May had failed to win a parliamentary majority on Britain's withdrawal from the European Union.Europe Politicsread more
Facebook's founder Mark Zuckerberg has held talks with the Winklevoss twins, his old rivals, about the social media giant's developing digital currency, the Financial Times...Bitcoinread more
Analyst Michael Olson says he has "a high degree of confidence" that Amazon shares can reach the level without "significant changes to the business."Investingread more
House Judiciary Committee Chairman Jerry Nadler says Mueller told the committee he would make his opening statement before the public.Politicsread more
The retailer is under pressure as shoe companies, like Nike, have worked to sell directly to its customers, bypassing retailers all together.Footwearread more
The biggest U.S. gasoline price surge in years is running out of steam just in time for the start of the summer driving season.Energyread more
A downgrade from BMO analysts led to an unsavory drop in Chipotle's stock, and some analysts are advising waiting out the weakness.Trading Nationread more
Breaking up the social network won't lead to better data protection, said former Facebook executive Chris Kelly.Technologyread more
Investors are rushing into the relative safe haven of the bond market, causing the yield on the U.S. 10-year Treasury to plummet.Real Estateread more
Sears opens its first Home & Life stores and plans to open more as it looks for a fresh start after bankruptcy.Retailread more
New orders for U.S.-made capital goods fell more than expected in April, further evidence that manufacturing and the broader economy were slowing.Economyread more
Paul Tudor Jones, the legendary hedge fund manager who called the October 1987 crash, believes the stock market will rally near the end of this year.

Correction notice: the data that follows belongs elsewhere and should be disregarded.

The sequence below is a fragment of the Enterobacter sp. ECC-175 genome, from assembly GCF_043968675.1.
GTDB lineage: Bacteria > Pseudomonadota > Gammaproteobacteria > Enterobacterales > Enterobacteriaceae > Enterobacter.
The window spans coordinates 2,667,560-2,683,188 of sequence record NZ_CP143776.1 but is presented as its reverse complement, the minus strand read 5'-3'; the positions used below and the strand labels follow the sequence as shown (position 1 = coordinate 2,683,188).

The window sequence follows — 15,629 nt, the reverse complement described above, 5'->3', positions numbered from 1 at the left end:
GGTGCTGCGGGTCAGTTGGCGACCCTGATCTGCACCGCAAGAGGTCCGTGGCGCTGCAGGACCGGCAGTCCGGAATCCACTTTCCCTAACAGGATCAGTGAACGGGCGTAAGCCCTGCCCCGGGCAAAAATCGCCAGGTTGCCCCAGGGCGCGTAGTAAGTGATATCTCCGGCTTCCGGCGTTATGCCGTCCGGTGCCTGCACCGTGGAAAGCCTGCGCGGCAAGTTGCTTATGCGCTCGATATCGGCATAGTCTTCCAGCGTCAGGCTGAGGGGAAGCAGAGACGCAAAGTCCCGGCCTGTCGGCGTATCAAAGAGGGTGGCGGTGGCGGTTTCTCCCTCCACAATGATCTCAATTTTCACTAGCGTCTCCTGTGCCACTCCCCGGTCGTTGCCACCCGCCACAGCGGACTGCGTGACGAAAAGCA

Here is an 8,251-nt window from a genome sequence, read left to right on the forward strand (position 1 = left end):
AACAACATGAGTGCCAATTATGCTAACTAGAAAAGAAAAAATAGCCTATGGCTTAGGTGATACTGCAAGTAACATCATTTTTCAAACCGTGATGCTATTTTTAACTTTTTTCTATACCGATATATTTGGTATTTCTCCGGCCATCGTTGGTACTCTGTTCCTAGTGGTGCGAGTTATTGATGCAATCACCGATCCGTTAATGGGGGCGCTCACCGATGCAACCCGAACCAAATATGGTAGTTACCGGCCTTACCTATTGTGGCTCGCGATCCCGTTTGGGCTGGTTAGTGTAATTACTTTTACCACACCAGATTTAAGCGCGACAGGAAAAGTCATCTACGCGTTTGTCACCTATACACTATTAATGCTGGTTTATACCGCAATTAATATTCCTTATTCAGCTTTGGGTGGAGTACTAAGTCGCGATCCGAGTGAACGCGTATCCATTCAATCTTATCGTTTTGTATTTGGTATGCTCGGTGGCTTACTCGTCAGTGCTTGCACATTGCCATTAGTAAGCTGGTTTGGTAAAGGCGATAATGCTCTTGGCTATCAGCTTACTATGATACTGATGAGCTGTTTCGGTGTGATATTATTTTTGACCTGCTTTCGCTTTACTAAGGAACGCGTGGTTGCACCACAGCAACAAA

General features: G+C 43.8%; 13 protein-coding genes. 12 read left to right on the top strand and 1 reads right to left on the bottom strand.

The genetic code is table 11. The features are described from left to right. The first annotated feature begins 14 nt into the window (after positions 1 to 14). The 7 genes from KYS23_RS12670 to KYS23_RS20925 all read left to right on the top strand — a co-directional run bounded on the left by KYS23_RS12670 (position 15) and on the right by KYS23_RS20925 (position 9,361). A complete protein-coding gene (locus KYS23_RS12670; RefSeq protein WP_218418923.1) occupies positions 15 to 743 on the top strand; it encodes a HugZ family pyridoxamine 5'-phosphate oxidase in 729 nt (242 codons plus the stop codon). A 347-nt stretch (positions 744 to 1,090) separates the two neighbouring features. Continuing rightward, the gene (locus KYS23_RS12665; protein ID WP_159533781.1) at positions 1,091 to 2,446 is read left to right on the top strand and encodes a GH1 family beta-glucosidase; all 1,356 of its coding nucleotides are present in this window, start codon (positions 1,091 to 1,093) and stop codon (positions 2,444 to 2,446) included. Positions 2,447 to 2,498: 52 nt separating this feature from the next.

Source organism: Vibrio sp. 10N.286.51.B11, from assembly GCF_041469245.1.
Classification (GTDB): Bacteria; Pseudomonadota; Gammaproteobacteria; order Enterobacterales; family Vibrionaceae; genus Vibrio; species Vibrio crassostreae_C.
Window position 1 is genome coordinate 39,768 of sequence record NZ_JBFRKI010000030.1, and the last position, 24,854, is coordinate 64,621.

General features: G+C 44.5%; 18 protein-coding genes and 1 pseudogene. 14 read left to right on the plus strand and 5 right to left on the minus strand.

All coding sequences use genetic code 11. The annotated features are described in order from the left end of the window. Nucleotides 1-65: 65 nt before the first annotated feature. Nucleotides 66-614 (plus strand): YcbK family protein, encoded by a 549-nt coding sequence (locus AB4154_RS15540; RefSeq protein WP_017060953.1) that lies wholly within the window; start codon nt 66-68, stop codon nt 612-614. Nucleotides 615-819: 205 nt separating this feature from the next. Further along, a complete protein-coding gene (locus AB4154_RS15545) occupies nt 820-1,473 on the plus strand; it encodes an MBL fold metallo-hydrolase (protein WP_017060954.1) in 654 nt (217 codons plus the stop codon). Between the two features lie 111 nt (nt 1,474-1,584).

"I think we'll see rates move significantly higher beginning some time late third quarter, early fourth quarter," Jones said Tuesday in a CNBC "Squawk Box " interview with Andrew Ross Sorkin. "And I think the stock market also has the ability to go a lot higher at the end of the year. ... I can see things getting crazy particularly at year-end after the midterm elections ... to the upside."
But he said the move higher will not be sustainable and higher interest rates will lead to an eventual recession. Jones compared the current period to 1987 in the U.S., 1999 in the U.S. and 1989 in Japan. Though he noted he doesn't believe there's a market crash coming like in 1987.
"I think this is going to end with a lot higher prices and forcing the Fed to shut it off," he said. "When you look at the stock market relative to GDP, we're at levels that historically in some other countries led to a blow-off [rally] and then some type of economic contraction. ... It's an old story, we'll probably play it again."
Jones said he does not have significant exposure to the financial markets due to the timing of his predictions.
"I have a feeling we're getting ready to go into a summer lull. ... I can't remember how many years it's been since I've been this light in my positions," he said. "I like to have significant leveraged positions when I think there is an imminent price move directly ahead."
Earlier this year in an interview with Goldman Sachs, the hedge fund manager also predicted a rise in inflation and a surge in the U.S. 10-year Treasury yield. He recommended investors stay in cash or buy commodities and "hard assets" at the time.
Jones rarely talks to the press. He has a net worth of $4.5 billion, according to Forbes.